Does Proof of Adultery Make a Spouse Ineligible for Alimony in New Jersey?


Does Proof of Adultery Make a Spouse Ineligible for Alimony in New Jersey?

A couple is married for 12 years with two kids. One spouse works full-time and is away on business half of the year, the other spouse is a stay-at-home parent. The supported spouse gets involved in an extramarital affair and conceals it for a few months, until the supporting spouse catches them in the act. Understandably frustrated and betrayed, the supporting spouse contacts an attorney to file a divorce. She is surprised to learn that even though her spouse cheated, he may still be eligible for alimony because of his non-monetary contributions to the marriage, and inability to support himself, at least temporarily. Are spouses eligible for alimony if they cheated? Does adultery affect the outcome of a divorce?

 Eligibility for Spousal Support

Courts determine eligibility for spousal support in New Jersey using several factors. This includes both spouses’ contributions to the marriage, a spouse’s education level, income, the need and ability of either party to pay alimony, the length of the marriage, as well as the age, and physical health of both parties. If one spouse is disabled, has not worked in over 15 years, has no formal education and no professional networking contacts, they may be eligible for indefinite alimony. If another spouse has a doctorate degree but has not practiced in over a year, the court might award them temporary alimony until they find full-time employment. Our attorneys at Eveland & Foster are available to answer your questions.

While courts used to weigh adultery as a determining factor when determining a spouse’s eligibility for spousal support, this is no longer standard practice. This is especially true if a plaintiff files for no-fault divorce. Unless the plaintiff files for divorce under the fault grounds of adultery, and proves the grounds in court, the judge cannot unilaterally weigh their testimony about an affair when deciding if the cheating spouse should receive alimony, and in what amount. This might seem fundamentally unfair. After all, your spouse cheated, why should they be rewarded with spousal support indefinitely? If you feel strongly about this, have hard evidence to prove your spouse committed adultery, and want to proceed on those grounds, that is your option. But understand that even then, your ex may still be eligible for temporary spousal support in the interim.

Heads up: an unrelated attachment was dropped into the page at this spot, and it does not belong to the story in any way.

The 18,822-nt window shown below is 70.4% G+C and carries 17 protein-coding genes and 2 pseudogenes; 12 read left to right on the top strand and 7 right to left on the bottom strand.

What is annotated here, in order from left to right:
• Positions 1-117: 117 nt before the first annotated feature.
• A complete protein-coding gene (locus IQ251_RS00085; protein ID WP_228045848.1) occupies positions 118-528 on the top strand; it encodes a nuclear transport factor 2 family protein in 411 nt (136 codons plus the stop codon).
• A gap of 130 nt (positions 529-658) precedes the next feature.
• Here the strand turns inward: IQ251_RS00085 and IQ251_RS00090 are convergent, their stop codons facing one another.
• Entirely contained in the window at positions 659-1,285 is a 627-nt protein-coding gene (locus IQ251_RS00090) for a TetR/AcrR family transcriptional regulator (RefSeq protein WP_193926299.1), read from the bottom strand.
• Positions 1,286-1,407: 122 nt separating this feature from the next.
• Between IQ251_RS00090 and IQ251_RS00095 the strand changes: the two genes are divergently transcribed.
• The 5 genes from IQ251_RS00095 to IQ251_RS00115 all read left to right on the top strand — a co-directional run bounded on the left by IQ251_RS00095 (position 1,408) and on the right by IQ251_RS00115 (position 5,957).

Adultery and Legal Recourse

You can file for divorce under the grounds of adultery, but there is a catch. You have to prove disposition and opportunity. In other words, you must prove that your spouse had both the inclination or drive to cheat, and the opportunity to act on his desires. This might be proven through evidence like phone records, bank statements showing your spouse spent large amounts on a new lover, evidence of frequent hotel stays, or surveillance of your spouse caught in the act or being intimate with their new beau. Because adultery is difficult to prove, and doing so may have no impact on the adulterous spouse’s eligibility for alimony, it often makes sense to simply file a complaint under no-fault grounds. This streamlines the process, minimizes cost and aggravation and can save you a lot of emotional stress. While it might feel good to put the blame on your spouse, or call them out in a public forum, if you do not adequately prove the grounds for adultery, you might have to appeal a divorce judgment.

What about your ex’s new lover? Can you sue them for alienation of affection, or breaking up the marriage? The short answer is No. There are only six states left in the U.S. that allow a scorned spouse to sue the person their spouse cheated on them with for breaking up the marriage. In New Jersey, the Heart Balm Act, passed in 1935, prevents a plaintiff from suing a mistress/mister in a personal injury action for causing detrimental damage to their marriage.

Call Our Attorneys at Eveland & Foster, LLC

Whether you just found out about a spouse’s affair, or have finally decided you will no longer tolerate your infidelity, know that you are not alone. Coming to terms with the end of your marriage or partnership is painful, emotionally wrenching, and private. Our attorneys at Eveland and Foster understand the sensitive nature of divorce and adultery. We only represent clients facing a family law issue, and we pride ourselves in providing our clients tailored advice for their specific dilemma. If retained, we will advocate for your interests and counsel you toward the best solution. While it may feel isolating, know that you are not alone. Our attorneys are standing by to help you. Call today to schedule a consultation and discuss your options.




Emotional Infidelity


Is Emotional Infidelity Grounds for Divorce in New Jersey?